For a split second everything and everyone around him froze. No more frantic orders and chatter from his men. Even the reporters and photographers who were pressed against the barricades nearly a block away went still, their cameras no longer flashing the bursts of light that knifed through the night.
The stunned silence didn’t last. The officers and the SWAT team already had their weapons ready, and they adjusted, taking aim in the direction of that shot.
But the shot hadn’t come from any of them.
It’d come from the fourth floor where a group of pregnant women, newborns and hospital staff were all being held at gunpoint. Hostages that included Nadine Duggan, the wife of one of Shaw’s own men, Lieutenant Bo Duggan.
That shot meant Nadine or one of the others could have been killed.
Shaw didn’t know all the hostages’ names. Heck, he wasn’t even sure he had an accurate head count. Basically, anyone unlucky enough to have been on the fourth floor at 3:00 p.m. had been taken captive by at least two gunmen wearing ski masks and carrying assault weapons. Shaw had managed to get that meager bit of information from a nurse who’d made a hysterical nine-one-one call during the first minutes of the attack. Since then, neither the nurse nor any of the other known hostages had answered their cells or the hospital phones.
Using the back of his hand to swipe the slick sweat from his forehead, Shaw maneuvered his way through his men and the equipment and hurried from his command center vehicle to the hostage negotiator. It was Texas hot, and the unforgiving August heat was still brutal despite the sun having set hours earlier.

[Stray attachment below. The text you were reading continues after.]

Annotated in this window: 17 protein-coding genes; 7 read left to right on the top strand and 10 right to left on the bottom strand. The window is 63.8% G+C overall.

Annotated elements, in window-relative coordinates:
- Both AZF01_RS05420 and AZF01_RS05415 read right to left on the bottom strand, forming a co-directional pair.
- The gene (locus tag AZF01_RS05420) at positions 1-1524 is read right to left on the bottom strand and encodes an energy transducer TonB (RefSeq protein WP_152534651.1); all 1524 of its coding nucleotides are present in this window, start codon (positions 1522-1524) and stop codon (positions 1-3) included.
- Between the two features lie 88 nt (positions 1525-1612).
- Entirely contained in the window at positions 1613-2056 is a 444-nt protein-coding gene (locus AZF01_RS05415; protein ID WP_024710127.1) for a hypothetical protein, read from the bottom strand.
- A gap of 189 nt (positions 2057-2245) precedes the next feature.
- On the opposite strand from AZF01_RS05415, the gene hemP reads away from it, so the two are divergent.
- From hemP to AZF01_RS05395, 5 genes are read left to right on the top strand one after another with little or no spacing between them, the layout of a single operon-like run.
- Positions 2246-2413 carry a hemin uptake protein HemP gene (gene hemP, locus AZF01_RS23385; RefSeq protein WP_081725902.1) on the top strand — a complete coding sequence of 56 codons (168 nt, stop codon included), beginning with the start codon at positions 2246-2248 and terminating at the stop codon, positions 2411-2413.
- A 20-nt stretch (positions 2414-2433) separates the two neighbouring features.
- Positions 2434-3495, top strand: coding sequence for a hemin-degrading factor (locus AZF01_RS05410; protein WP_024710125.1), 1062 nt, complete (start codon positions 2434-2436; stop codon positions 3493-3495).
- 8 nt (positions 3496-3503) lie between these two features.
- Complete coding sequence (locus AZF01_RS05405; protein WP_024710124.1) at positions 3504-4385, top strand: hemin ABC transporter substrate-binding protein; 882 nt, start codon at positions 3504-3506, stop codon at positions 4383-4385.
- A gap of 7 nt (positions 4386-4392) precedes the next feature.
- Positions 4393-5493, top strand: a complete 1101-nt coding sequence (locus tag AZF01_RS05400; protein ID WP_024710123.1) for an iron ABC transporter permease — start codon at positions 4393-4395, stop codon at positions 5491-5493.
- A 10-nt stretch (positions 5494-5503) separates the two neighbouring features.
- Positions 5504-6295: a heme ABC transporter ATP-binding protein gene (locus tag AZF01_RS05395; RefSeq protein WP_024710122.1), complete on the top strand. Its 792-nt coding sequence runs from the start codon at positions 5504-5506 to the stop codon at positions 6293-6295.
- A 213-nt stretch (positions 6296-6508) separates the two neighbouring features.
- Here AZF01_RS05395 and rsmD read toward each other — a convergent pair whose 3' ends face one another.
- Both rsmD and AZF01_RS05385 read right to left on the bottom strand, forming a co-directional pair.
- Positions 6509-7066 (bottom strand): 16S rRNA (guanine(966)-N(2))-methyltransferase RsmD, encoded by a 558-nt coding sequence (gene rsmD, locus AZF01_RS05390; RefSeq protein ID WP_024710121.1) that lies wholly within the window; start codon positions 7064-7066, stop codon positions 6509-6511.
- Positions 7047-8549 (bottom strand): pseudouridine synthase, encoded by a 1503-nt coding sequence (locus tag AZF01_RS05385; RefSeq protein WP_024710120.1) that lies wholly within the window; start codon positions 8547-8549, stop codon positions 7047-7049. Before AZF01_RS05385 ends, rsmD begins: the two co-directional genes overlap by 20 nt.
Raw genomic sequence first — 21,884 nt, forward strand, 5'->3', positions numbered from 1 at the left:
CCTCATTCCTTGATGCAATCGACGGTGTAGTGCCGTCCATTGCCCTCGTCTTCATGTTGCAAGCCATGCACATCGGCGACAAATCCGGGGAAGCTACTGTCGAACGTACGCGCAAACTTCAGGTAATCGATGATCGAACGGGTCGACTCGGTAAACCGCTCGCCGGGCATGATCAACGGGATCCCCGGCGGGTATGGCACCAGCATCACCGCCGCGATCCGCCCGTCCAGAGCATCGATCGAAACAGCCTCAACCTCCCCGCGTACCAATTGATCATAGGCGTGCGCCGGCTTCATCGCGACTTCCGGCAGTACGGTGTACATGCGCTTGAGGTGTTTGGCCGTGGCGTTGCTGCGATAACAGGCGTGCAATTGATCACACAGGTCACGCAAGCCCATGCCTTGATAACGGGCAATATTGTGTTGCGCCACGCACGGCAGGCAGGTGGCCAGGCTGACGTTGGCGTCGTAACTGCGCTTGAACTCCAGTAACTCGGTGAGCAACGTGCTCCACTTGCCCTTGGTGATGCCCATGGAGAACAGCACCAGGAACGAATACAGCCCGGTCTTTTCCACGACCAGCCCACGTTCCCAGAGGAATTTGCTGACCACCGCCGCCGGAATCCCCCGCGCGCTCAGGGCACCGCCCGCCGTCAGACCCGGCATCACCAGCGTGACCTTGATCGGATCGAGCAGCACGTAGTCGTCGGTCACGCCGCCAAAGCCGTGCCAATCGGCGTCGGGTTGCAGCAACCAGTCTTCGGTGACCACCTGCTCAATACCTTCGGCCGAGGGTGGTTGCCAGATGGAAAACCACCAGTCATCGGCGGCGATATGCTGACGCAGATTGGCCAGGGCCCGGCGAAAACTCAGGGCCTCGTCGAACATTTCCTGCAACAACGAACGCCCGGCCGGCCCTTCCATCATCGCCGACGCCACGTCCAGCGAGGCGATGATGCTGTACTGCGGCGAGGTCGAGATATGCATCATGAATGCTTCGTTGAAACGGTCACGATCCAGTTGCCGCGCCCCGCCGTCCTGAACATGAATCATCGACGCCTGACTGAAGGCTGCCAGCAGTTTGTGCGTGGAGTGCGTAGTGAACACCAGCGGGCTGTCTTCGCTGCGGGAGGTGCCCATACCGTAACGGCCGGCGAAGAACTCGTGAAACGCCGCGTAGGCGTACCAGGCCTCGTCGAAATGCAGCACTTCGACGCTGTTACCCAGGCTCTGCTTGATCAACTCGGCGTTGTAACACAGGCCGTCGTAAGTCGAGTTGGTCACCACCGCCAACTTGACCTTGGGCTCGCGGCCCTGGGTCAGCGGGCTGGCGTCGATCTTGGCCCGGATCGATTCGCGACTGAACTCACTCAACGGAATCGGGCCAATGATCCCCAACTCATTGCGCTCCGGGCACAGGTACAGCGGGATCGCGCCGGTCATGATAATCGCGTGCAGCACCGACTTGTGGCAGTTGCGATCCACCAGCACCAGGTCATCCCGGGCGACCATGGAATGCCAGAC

He spotted the negotiator, Sergeant Harris McCoy, in the passenger seat of a patrol car that several officers were using as cover. The blond-haired, blue-eyed officer might look as if he’d just stepped off a glossy recruitment poster, but he was the best that San Antonio PD had. In the past four years, Harris had successfully negotiated nearly twenty hostage situations. Shaw desperately needed him to add one more gold star to his résumé.
“What happened?” Shaw asked.
Harris shook his head. “I’m not sure. I was talking to one of the gunmen on his cell—trying to get the guy to give us his demands. Then he shouted ‘she’s get
ting away’ and he hung up. About five seconds later, someone fired the shot.”
Shaw cursed. He prayed that shot had been fired as a warning and not deadly force. Because if a hostage had been killed, he’d have to seriously consider storming the place ASAP. He couldn’t sit back and let all those people die. But the SWAT team and police forcing their way onto the ward would almost certainly cause its own set of casualties.
“Try to get one of the gunmen back on the line,” Shaw told Harris.